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Old 05-04-2021, 08:46 AM   #1
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First Time Driving with TT - VERY SCARED!!

I consider myself comfortable behind the wheel of a car, but this is the first time I'll be towing anything. Today is going to be the inaugural run with my new 22' TT. I'm going close to home, about 30 miles, taking a route that will be somewhat rural with minimal traffic or a need to change lanes. I'm going to be boondocking in a large field so backing into a camping space is a problem for another day!

I WILL, however, need to merge onto a lightly traveled highway for about 10 miles, and I'm nervous about the merge. I do have a backup camera mounted and can therefore see behind me, as well as two mirror extensions.

Any words of advice for a new driver about hitting the road? Maybe I shouldn't have used the word "hitting"............. ;-)
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Old 05-04-2021, 08:49 AM   #2
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You’ll likely gain confidence as you rack up more miles! Good luck, have fun.
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Old 05-04-2021, 09:18 AM   #3
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Don't worry, you'll be feeling comfortable behind the wheel very soon! Just drive at a speed that feels good to you and don't let anybody rush you. Keep in the right lane as much as possible and just let the world rush by!

Good luck, happy trails, and God bless!
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Old 05-04-2021, 09:22 AM   #4
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Most people are worried about towing when they first start. You just need some practice. As far as backing, find a large, open parking lot and practice. It takes practice and some time to be comfortable.
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Old 05-04-2021, 09:28 AM   #5
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Quote:
Originally Posted by Souljourner View Post
I consider myself comfortable behind the wheel of a car, but this is the first time I'll be towing anything. Today is going to be the inaugural run with my new 22' TT. I'm going close to home, about 30 miles, taking a route that will be somewhat rural with minimal traffic or a need to change lanes. I'm going to be boondocking in a large field so backing into a camping space is a problem for another day!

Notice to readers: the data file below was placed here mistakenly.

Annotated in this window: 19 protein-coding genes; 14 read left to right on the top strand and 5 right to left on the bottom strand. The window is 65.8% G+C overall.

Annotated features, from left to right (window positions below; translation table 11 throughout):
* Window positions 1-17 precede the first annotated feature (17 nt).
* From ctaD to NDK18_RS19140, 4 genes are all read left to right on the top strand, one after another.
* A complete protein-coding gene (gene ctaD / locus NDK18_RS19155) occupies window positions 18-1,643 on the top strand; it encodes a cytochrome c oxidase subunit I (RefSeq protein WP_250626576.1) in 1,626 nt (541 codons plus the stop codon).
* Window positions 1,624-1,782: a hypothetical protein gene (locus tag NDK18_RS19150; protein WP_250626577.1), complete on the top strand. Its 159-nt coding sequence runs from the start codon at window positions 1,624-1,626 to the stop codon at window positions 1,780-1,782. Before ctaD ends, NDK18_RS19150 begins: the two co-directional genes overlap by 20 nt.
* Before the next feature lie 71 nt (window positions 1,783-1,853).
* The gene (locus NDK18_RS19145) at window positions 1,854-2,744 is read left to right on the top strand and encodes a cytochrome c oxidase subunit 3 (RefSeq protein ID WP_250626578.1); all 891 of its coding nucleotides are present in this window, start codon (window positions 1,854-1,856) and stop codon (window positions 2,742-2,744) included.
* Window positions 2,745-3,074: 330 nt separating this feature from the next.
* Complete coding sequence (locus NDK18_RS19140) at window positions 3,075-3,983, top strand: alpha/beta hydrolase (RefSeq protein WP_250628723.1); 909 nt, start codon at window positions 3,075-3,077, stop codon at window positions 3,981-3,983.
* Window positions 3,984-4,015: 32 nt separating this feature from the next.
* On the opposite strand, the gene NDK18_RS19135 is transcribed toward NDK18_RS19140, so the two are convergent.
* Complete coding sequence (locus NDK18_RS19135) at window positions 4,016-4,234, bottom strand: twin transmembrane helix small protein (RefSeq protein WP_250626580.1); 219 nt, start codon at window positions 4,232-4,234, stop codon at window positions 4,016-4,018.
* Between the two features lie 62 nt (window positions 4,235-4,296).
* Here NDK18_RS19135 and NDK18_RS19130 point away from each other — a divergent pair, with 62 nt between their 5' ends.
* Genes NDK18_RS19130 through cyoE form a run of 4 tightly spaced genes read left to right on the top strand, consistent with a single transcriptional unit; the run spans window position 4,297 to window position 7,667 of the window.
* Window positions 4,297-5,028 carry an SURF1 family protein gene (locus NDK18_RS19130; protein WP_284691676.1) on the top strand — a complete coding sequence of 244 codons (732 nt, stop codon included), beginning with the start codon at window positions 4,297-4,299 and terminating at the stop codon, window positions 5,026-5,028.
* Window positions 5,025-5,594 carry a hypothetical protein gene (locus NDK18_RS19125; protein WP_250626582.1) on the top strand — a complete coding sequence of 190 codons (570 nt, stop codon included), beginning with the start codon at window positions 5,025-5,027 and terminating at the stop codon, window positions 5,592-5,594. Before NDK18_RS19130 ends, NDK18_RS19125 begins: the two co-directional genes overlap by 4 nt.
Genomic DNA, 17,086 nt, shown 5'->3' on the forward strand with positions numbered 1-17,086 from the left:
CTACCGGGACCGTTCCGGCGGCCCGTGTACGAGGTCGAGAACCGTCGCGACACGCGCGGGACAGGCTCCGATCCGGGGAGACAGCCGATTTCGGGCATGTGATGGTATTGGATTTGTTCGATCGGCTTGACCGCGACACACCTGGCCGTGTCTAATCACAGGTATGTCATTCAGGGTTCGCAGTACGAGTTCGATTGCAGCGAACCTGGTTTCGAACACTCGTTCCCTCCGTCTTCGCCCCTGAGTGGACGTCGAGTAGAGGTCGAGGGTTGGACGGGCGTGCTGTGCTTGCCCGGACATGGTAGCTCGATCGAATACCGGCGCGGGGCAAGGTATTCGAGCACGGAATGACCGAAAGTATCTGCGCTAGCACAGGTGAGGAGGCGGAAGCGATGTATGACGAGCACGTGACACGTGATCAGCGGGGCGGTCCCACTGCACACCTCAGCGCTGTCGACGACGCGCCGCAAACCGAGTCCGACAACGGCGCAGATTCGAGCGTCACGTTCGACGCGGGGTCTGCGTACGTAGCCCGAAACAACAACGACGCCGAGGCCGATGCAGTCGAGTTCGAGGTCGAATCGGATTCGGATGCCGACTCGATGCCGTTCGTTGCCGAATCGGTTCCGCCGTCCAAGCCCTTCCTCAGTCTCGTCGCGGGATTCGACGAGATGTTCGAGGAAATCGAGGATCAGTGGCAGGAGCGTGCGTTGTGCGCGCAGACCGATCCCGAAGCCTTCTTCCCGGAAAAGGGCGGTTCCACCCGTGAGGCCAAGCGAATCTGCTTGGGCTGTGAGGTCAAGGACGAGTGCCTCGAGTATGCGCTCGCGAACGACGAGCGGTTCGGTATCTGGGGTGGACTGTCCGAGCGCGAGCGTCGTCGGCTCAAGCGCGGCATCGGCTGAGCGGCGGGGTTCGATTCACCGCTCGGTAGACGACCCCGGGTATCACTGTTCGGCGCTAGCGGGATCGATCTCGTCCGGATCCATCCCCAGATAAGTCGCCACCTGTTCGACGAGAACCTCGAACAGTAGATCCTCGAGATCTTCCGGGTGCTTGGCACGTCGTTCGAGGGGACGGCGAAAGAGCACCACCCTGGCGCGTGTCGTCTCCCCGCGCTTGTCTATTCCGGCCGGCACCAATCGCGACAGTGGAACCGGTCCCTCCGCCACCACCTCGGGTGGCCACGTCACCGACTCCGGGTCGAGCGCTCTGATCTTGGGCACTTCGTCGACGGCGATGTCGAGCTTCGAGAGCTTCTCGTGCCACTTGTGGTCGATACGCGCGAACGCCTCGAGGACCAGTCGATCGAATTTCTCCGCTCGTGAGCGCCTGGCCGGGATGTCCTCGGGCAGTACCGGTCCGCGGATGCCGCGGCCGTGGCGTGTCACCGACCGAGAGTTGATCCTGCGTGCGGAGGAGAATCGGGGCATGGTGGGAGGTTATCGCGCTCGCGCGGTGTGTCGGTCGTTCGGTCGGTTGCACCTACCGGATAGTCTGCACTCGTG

I WILL, however, need to merge onto a lightly traveled highway for about 10 miles, and I'm nervous about the merge. I do have a backup camera mounted and can therefore see behind me, as well as two mirror extensions.

Any words of advice for a new driver about hitting the road? Maybe I shouldn't have used the word "hitting"............. ;-)
Don't fall in love with the rear camera. It is a good ideal to have one but do not use it only. Use your outside mirrors to look. If you use the rear view camera too much you may be distracted and not pay attention what is ahead. You can easily get distracted by the rear camera and take your eyes off the road ahead for TOO long of a period to when you may need a panic stop to keep from introducing yourself to the person in front of you
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Old 05-04-2021, 11:47 AM   #6
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Take it slow, and easy. Keep a greater distance between you and the vehicle in front. Agree with not using your backup camera too much. Take the time to get your mirrors positioned correctly.

Brake controller, and hitch will need adjustments as you get a better feel for your setup.

Don’t be nervous, stay calm, and after a few miles you’ll be feeling better.
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Old 05-04-2021, 12:12 PM   #7
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I had a 5x8 cargo trailer for about 10 years before I bought a truck and Arctic Fox 22G. I bought the trailer about an hour away because they were the closest Northwood dealer.